Friday, April 15, 2011

Helen Hill

Helen Hill holding chicken "Daisy" a...Image via WikipediaHelen Hill was a great filmmaker (among many other talents) who was murdered in 2007 in the aftermath of Hurricane Katrina. She was also an acquaintance, and because of that I've been following the progress of her husband Paul Gailiunas as he has been completing her final film. He's done, the film is now touring. There's a grand, big showing in Columbia, SC on April 16th - Helen was from SC and that's where we first met. Here's a note from Paul about the film. If you live anywhere near SC, I highly recommend making the road trip for this special evening.

"This is to announce that The Florestine Collection, the film Helen Hill started in 2001, has been finished and will have its first two screenings very soon. Helen began this project after she found more than 100 handsewn dresses in a trash pile soon after she and I moved to New Orleans from Canada. She wanted to find out more about the seamstress and make a film about her.

She received funding from the Rockefeller Foundation and continued to work on the film as a new mother and then after Hurricane Katrina, which ruined a lot of the material she had already filmed.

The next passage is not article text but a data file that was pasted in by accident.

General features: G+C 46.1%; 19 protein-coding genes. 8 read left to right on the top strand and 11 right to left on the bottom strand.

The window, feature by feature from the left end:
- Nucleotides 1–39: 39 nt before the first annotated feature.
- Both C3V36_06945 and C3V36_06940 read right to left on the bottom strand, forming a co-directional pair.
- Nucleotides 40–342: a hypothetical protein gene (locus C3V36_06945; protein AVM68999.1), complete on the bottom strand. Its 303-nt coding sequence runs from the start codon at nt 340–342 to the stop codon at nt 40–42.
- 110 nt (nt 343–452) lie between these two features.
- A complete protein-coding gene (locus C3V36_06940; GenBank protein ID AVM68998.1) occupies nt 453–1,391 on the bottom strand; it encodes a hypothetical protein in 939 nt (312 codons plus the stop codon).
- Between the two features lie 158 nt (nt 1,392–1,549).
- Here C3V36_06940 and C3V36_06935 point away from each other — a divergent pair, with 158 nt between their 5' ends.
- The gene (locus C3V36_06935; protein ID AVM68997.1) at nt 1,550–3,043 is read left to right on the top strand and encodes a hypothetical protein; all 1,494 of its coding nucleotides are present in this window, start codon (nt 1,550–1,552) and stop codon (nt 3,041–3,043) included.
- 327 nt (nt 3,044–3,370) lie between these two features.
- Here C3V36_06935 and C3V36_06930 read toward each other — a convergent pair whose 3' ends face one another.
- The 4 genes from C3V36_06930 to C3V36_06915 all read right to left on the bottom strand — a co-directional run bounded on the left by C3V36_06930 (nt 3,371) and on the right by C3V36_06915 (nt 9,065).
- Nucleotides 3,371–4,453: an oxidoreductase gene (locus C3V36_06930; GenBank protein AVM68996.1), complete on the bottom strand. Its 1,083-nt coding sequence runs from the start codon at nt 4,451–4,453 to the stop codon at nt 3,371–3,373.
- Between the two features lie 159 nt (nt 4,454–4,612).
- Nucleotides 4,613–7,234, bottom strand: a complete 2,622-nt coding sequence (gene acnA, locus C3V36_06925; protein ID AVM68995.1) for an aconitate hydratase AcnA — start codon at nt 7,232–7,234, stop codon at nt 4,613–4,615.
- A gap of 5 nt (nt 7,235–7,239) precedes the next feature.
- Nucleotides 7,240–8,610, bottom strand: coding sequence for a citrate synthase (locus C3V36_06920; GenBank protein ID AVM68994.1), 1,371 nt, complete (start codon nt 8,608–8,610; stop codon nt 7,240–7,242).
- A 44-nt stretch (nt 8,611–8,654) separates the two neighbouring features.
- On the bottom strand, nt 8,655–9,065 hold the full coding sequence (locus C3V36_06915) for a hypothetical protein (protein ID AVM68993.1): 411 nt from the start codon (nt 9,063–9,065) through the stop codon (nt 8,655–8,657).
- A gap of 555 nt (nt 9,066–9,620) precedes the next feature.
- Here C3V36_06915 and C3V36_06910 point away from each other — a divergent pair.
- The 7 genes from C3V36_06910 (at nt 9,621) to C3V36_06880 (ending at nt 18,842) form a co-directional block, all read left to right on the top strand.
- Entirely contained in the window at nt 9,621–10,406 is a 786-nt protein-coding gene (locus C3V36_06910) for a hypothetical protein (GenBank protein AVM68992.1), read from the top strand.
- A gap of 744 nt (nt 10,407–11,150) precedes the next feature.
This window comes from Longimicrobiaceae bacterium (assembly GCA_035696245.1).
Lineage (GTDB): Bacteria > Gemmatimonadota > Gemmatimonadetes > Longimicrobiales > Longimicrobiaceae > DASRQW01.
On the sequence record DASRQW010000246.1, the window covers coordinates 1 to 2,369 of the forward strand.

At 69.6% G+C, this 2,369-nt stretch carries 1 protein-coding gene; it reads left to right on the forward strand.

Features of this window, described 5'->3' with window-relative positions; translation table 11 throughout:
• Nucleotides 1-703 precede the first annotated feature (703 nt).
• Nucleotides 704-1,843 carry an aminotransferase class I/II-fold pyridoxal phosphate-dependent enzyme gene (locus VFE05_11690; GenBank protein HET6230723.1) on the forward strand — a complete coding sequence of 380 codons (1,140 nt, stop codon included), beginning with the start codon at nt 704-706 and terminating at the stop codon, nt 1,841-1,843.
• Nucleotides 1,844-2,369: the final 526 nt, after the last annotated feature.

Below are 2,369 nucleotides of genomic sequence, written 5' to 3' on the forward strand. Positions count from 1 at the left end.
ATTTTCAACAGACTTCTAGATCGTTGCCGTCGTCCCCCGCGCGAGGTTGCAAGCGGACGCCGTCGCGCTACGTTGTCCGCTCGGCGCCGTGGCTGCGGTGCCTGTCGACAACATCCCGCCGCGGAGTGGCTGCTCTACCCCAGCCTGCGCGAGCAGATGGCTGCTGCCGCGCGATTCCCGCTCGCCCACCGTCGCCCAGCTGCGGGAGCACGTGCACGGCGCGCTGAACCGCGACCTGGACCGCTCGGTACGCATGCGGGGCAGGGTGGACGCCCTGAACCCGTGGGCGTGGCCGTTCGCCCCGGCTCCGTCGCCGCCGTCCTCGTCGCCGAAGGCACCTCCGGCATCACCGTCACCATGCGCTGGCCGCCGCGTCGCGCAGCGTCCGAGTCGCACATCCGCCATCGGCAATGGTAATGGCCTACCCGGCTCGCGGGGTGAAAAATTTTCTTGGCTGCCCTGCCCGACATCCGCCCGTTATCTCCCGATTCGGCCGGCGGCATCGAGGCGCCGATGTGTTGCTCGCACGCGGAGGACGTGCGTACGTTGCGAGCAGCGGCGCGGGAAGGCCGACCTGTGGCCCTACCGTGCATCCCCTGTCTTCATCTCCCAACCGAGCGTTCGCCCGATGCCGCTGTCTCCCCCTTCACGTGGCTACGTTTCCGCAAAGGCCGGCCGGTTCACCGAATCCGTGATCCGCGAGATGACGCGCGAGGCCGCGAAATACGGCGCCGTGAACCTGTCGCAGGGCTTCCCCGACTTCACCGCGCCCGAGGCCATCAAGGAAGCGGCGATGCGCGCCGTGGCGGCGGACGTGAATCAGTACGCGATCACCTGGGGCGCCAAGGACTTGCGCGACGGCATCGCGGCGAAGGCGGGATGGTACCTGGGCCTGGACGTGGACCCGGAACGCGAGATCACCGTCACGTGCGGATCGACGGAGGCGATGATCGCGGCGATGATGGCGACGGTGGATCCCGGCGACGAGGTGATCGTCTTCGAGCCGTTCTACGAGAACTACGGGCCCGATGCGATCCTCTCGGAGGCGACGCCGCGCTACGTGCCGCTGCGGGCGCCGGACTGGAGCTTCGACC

After Helen was murdered in January 2007, I decided that I wanted to finish the film that she devoted much of her energy to. I got an incredible amount of help and support from our friends and family, and I recently completed it as a 16 mm film print, which is how Helen liked to screen her films.

The final result is a 31 minute experimental documentary that includes Helen's beautiful silhouette and cut-out puppet animation, as well as re-printed flood-damaged home movies.

Helen put a lot of love and energy into The Florestine Collection, and she was very determined to finish it. I am glad to at least be able to present my interpretation of Helen's vision for the film."
- Paul G.

The film shows:
Saturday, April 16
Indie Grits Film Festival
Columbia, South Carolina

It also showed recently at the Ann Arbor Film Festival.

Thanks Paul. We all miss Helen, and we're all excited that you've helped interpret her vision and have completed this film. I hope many film festivals and exhibition venues book the film for further screenings soon.
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